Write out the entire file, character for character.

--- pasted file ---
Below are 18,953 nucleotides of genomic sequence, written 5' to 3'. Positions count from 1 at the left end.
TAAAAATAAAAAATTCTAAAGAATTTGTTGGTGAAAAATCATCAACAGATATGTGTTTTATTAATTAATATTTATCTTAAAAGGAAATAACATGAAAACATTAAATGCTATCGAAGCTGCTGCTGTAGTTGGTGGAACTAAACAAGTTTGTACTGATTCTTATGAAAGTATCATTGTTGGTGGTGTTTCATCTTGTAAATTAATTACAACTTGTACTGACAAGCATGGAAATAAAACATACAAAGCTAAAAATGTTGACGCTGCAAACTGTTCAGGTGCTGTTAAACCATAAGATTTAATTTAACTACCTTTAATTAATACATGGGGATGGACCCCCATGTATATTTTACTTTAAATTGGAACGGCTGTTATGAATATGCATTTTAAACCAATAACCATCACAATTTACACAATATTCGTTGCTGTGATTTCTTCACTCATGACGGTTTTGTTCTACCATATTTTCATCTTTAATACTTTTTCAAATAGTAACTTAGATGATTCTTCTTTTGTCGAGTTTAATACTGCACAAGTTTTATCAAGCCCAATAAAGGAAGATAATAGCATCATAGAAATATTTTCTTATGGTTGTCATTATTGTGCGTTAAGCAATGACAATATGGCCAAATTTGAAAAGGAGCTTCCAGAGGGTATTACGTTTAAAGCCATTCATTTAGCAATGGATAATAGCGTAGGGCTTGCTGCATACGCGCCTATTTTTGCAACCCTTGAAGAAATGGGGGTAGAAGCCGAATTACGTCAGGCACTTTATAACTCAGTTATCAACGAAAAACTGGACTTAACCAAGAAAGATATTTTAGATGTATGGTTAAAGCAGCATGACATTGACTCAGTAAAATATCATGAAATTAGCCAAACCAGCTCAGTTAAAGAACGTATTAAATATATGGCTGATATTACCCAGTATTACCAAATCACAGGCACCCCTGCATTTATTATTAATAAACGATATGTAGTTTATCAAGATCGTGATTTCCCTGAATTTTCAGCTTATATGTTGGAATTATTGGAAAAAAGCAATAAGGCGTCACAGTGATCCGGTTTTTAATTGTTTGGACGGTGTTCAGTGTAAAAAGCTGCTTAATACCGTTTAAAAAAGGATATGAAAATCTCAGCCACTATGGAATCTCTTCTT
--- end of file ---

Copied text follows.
Below are 18,953 nucleotides of genomic sequence, written 5' to 3'. Positions count from 1 at the left end.
TAAAAATAAAAAATTCTAAAGAATTTGTTGGTGAAAAATCATCAACAGATATGTGTTTTATTAATTAATATTTATCTTAAAAGGAAATAACATGAAAACATTAAATGCTATCGAAGCTGCTGCTGTAGTTGGTGGAACTAAACAAGTTTGTACTGATTCTTATGAAAGTATCATTGTTGGTGGTGTTTCATCTTGTAAATTAATTACAACTTGTACTGACAAGCATGGAAATAAAACATACAAAGCTAAAAATGTTGACGCTGCAAACTGTTCAGGTGCTGTTAAACCATAAGATTTAATTTAACTACCTTTAATTAATACATGGGGATGGACCCCCATGTATATTTTACTTTAAATTGGAACGGCTGTTATGAATATGCATTTTAAACCAATAACCATCACAATTTACACAATATTCGTTGCTGTGATTTCTTCACTCATGACGGTTTTGTTCTACCATATTTTCATCTTTAATACTTTTTCAAATAGTAACTTAGATGATTCTTCTTTTGTCGAGTTTAATACTGCACAAGTTTTATCAAGCCCAATAAAGGAAGATAATAGCATCATAGAAATATTTTCTTATGGTTGTCATTATTGTGCGTTAAGCAATGACAATATGGCCAAATTTGAAAAGGAGCTTCCAGAGGGTATTACGTTTAAAGCCATTCATTTAGCAATGGATAATAGCGTAGGGCTTGCTGCATACGCGCCTATTTTTGCAACCCTTGAAGAAATGGGGGTAGAAGCCGAATTACGTCAGGCACTTTATAACTCAGTTATCAACGAAAAACTGGACTTAACCAAGAAAGATATTTTAGATGTATGGTTAAAGCAGCATGACATTGACTCAGTAAAATATCATGAAATTAGCCAAACCAGCTCAGTTAAAGAACGTATTAAATATATGGCTGATATTACCCAGTATTACCAAATCACAGGCACCCCTGCATTTATTATTAATAAACGATATGTAGTTTATCAAGATCGTGATTTCCCTGAATTTTCAGCTTATATGTTGGAATTATTGGAAAAAAGCAATAAGGCGTCACAGTGATCCGGTTTTTAATTGTTTGGACGGTGTTCAGTGTAAAAAGCTGCTTAATACCGTTTAAAAAAGGATATGAAAATCTCAGCCACTATGGAATCTCTTCTT